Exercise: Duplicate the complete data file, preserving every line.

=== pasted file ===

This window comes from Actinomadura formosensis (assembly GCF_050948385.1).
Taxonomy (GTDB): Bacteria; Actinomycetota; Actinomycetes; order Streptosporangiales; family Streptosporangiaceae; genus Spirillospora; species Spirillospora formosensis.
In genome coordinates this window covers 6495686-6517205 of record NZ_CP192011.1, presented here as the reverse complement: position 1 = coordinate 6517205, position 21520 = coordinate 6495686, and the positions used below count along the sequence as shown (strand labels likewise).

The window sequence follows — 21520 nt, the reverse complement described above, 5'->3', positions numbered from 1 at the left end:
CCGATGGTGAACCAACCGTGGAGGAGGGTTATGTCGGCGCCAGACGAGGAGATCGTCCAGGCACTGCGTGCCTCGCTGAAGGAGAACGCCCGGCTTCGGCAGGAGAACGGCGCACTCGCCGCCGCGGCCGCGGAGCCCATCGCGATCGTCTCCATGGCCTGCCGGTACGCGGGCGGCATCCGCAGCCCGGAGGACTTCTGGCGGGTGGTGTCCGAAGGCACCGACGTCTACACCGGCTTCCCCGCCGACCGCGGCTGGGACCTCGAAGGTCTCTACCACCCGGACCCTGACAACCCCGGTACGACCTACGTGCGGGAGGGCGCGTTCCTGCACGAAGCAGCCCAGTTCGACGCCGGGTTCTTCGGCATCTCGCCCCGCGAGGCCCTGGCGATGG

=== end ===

This window comes from Actinomadura formosensis (assembly GCF_050948385.1).
Taxonomy (GTDB): Bacteria; Actinomycetota; Actinomycetes; order Streptosporangiales; family Streptosporangiaceae; genus Spirillospora; species Spirillospora formosensis.
In genome coordinates this window covers 6495686-6517205 of record NZ_CP192011.1, presented here as the reverse complement: position 1 = coordinate 6517205, position 21520 = coordinate 6495686, and the positions used below count along the sequence as shown (strand labels likewise).

The window sequence follows — 21520 nt, the reverse complement described above, 5'->3', positions numbered from 1 at the left end:
CCGATGGTGAACCAACCGTGGAGGAGGGTTATGTCGGCGCCAGACGAGGAGATCGTCCAGGCACTGCGTGCCTCGCTGAAGGAGAACGCCCGGCTTCGGCAGGAGAACGGCGCACTCGCCGCCGCGGCCGCGGAGCCCATCGCGATCGTCTCCATGGCCTGCCGGTACGCGGGCGGCATCCGCAGCCCGGAGGACTTCTGGCGGGTGGTGTCCGAAGGCACCGACGTCTACACCGGCTTCCCCGCCGACCGCGGCTGGGACCTCGAAGGTCTCTACCACCCGGACCCTGACAACCCCGGTACGACCTACGTGCGGGAGGGCGCGTTCCTGCACGAAGCAGCCCAGTTCGACGCCGGGTTCTTCGGCATCTCGCCCCGCGAGGCCCTGGCGATGG